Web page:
Ben Feldheim, OrlandoParkPatch, January 19, 2011
Two lawsuits were filed against Terence Flanagan in 2009, both stemming from accusations that he refused to rent an Orland Park house to a black man named Kemal Majied. Majied and the South Suburban Housing Center, a Homewood-based non-profit that works to uphold fair housing practices, filed one suit. The U.S government filed a second suit, and both claimed Flanagan had violated the Fair Housing Act.
As part of the settlement, Flanagan admitted to comments he made to two white women, one sent from the SSHC and the other from the U.S. Department of Justice, that he prefers to not rent to black people, according to court documents reviewed by Patch. Flanagan also admits to declining to rent the house to Majied, originally saying the house was taken, even though over the phone he later told Majied’s wife, who is white, that it was still available.
The couple contacted the SSHC the next day, and a white female staff member from the center later met with Flanagan about the house. The staff member reported that during the meeting Flanagan said he had no intention of renting to black people. He also asked if her husband was black and said he had problems when he “unknowingly rented the house previously to an interracial couple,” according to the documents. It was also recorded in the documents that Flanagan said he turned down renting to a black man who offered to pay the first full year of rent up front.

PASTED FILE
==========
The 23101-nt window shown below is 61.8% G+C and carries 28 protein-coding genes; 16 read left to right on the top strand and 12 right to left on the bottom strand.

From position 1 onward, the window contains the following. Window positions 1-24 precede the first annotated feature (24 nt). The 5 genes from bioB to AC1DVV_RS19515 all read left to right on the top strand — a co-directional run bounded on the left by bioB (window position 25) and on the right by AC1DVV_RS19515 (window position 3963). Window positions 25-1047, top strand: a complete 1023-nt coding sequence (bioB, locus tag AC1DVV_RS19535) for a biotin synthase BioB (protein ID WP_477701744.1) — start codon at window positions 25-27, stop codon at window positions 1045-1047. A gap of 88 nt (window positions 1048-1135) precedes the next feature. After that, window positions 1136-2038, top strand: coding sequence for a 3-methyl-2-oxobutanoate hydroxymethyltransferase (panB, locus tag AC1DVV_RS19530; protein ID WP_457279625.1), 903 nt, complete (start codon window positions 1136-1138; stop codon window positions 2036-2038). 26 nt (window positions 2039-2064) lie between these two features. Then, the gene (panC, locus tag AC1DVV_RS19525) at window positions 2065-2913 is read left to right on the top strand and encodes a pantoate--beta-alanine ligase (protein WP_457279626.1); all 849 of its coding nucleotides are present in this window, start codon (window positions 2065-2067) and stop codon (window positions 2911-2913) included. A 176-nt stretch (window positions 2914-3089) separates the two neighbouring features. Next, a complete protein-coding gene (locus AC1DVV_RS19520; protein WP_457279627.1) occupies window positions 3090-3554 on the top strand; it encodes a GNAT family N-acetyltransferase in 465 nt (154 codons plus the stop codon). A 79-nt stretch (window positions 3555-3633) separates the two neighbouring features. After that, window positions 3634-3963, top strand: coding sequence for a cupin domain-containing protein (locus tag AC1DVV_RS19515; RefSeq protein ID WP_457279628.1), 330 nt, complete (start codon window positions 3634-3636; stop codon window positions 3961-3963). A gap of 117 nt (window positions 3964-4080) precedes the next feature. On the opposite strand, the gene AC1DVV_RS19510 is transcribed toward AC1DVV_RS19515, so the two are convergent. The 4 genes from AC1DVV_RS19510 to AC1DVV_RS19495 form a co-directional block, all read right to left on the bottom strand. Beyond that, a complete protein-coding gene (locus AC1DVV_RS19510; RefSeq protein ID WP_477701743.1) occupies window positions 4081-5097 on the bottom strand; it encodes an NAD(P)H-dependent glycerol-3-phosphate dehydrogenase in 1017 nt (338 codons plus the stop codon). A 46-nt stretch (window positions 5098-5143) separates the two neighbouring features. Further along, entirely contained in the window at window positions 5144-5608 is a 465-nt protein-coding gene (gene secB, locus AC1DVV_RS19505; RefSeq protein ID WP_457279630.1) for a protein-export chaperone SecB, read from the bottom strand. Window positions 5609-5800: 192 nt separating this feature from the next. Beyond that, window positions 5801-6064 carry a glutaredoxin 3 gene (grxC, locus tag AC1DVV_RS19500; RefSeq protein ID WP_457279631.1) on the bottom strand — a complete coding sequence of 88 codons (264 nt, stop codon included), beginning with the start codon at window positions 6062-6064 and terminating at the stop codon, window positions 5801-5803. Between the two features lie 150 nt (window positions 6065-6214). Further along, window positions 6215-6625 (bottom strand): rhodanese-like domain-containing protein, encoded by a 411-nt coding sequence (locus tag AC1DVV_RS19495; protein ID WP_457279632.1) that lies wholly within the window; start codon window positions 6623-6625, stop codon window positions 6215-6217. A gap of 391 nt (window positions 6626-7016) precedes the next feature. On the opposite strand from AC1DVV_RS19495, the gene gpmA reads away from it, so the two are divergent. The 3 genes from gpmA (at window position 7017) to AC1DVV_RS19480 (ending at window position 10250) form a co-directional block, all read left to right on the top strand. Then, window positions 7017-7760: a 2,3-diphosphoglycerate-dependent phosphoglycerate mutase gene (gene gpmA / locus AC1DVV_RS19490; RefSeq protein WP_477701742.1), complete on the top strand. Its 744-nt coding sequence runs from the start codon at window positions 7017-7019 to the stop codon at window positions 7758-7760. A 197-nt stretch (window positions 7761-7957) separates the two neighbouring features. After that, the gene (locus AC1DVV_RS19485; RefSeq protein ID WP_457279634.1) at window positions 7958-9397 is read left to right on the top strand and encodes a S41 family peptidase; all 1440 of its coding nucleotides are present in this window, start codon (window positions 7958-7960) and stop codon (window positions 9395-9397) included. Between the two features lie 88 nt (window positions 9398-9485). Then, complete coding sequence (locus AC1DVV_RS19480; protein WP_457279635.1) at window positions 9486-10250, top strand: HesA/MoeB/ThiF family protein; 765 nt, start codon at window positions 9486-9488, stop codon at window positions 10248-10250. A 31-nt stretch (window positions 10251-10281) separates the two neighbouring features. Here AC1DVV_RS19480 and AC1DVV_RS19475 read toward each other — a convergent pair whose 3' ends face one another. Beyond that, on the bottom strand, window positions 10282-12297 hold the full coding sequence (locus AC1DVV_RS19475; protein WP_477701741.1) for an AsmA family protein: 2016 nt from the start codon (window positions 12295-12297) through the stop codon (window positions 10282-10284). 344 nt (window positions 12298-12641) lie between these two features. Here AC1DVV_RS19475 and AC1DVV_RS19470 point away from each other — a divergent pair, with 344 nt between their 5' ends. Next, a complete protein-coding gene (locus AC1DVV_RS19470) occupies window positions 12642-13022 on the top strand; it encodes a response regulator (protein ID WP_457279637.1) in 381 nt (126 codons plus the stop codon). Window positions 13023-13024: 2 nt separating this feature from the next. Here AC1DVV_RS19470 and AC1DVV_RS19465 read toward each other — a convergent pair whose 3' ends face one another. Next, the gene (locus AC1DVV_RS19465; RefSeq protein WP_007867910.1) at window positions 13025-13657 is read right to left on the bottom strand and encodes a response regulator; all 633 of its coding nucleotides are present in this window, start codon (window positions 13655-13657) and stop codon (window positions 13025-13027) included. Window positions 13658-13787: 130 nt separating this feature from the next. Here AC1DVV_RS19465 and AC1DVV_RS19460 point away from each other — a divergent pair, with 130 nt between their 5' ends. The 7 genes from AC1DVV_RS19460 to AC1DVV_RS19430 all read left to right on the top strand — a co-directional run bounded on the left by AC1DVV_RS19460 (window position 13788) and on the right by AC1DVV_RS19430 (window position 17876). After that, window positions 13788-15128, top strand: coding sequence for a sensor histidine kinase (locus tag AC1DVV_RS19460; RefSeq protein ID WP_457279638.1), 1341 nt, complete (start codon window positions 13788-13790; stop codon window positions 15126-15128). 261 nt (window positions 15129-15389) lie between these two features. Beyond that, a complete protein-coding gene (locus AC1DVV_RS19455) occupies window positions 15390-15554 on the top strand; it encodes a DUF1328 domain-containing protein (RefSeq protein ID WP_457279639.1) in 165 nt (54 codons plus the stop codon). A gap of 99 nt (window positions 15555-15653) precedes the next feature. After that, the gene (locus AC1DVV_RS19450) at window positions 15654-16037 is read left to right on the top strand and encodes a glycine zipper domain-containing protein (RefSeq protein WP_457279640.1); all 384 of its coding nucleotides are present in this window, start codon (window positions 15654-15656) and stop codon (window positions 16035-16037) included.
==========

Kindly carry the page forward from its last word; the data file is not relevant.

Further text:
About a week after the Majieds first spoke with Flanagan, a white female DOJ staff member met him at the house about renting. Flanagan also asked this woman if her husband was black, again stated his preference to not rent to black people and said that he turned down a black man who offered a full year’s rent, according to the documents. He also offered to rent the house to her at lower than the advertised price because she wasn’t black, the documents read.
“This case involved some of the most dramatic evidence of discrimination we have seen,” said John Petruszak, executive director of the South Suburban Housing Center. “Discriminating landowners tend to be more subtle. It was an eye opener for us even after doing these investigations as long as we have.”
The settlement terms include $15,000 to be paid to the Majieds and the SSHC each. A $5,000 civil penalty is to be paid to the federal government. Flanagan also will only be able to rent property he owns through a third party who is approved by the government for the next five years. He cannot make any rental deals himself during that time.